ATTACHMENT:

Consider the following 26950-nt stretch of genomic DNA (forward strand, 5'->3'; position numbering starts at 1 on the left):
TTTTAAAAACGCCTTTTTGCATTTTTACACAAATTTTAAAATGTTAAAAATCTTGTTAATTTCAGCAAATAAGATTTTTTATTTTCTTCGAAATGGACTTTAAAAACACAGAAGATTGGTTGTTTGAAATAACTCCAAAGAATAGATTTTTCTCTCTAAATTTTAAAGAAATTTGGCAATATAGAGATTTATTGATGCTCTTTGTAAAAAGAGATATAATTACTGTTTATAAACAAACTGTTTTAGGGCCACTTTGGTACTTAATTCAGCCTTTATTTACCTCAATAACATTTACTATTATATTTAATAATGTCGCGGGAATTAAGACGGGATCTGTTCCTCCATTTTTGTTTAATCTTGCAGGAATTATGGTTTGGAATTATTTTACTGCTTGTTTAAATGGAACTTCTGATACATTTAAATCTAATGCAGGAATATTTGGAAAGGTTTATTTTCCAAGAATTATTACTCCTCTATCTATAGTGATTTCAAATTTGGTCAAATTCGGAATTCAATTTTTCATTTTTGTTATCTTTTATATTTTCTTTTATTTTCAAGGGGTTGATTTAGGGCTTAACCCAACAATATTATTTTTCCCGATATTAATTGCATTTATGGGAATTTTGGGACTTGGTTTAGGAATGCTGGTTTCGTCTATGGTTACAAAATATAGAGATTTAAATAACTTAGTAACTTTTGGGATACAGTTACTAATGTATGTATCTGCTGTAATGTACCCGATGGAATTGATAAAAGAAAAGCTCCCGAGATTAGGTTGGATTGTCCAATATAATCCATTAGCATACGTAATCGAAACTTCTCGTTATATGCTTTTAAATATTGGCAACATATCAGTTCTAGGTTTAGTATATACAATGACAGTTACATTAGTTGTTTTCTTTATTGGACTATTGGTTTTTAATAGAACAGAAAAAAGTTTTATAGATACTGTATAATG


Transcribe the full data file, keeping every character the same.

Consider the following 26950-nt stretch of genomic DNA (forward strand, 5'->3'; position numbering starts at 1 on the left):
TTTTAAAAACGCCTTTTTGCATTTTTACACAAATTTTAAAATGTTAAAAATCTTGTTAATTTCAGCAAATAAGATTTTTTATTTTCTTCGAAATGGACTTTAAAAACACAGAAGATTGGTTGTTTGAAATAACTCCAAAGAATAGATTTTTCTCTCTAAATTTTAAAGAAATTTGGCAATATAGAGATTTATTGATGCTCTTTGTAAAAAGAGATATAATTACTGTTTATAAACAAACTGTTTTAGGGCCACTTTGGTACTTAATTCAGCCTTTATTTACCTCAATAACATTTACTATTATATTTAATAATGTCGCGGGAATTAAGACGGGATCTGTTCCTCCATTTTTGTTTAATCTTGCAGGAATTATGGTTTGGAATTATTTTACTGCTTGTTTAAATGGAACTTCTGATACATTTAAATCTAATGCAGGAATATTTGGAAAGGTTTATTTTCCAAGAATTATTACTCCTCTATCTATAGTGATTTCAAATTTGGTCAAATTCGGAATTCAATTTTTCATTTTTGTTATCTTTTATATTTTCTTTTATTTTCAAGGGGTTGATTTAGGGCTTAACCCAACAATATTATTTTTCCCGATATTAATTGCATTTATGGGAATTTTGGGACTTGGTTTAGGAATGCTGGTTTCGTCTATGGTTACAAAATATAGAGATTTAAATAACTTAGTAACTTTTGGGATACAGTTACTAATGTATGTATCTGCTGTAATGTACCCGATGGAATTGATAAAAGAAAAGCTCCCGAGATTAGGTTGGATTGTCCAATATAATCCATTAGCATACGTAATCGAAACTTCTCGTTATATGCTTTTAAATATTGGCAACATATCAGTTCTAGGTTTAGTATATACAATGACAGTTACATTAGTTGTTTTCTTTATTGGACTATTGGTTTTTAATAGAACAGAAAAAAGTTTTATAGATACTGTATAATG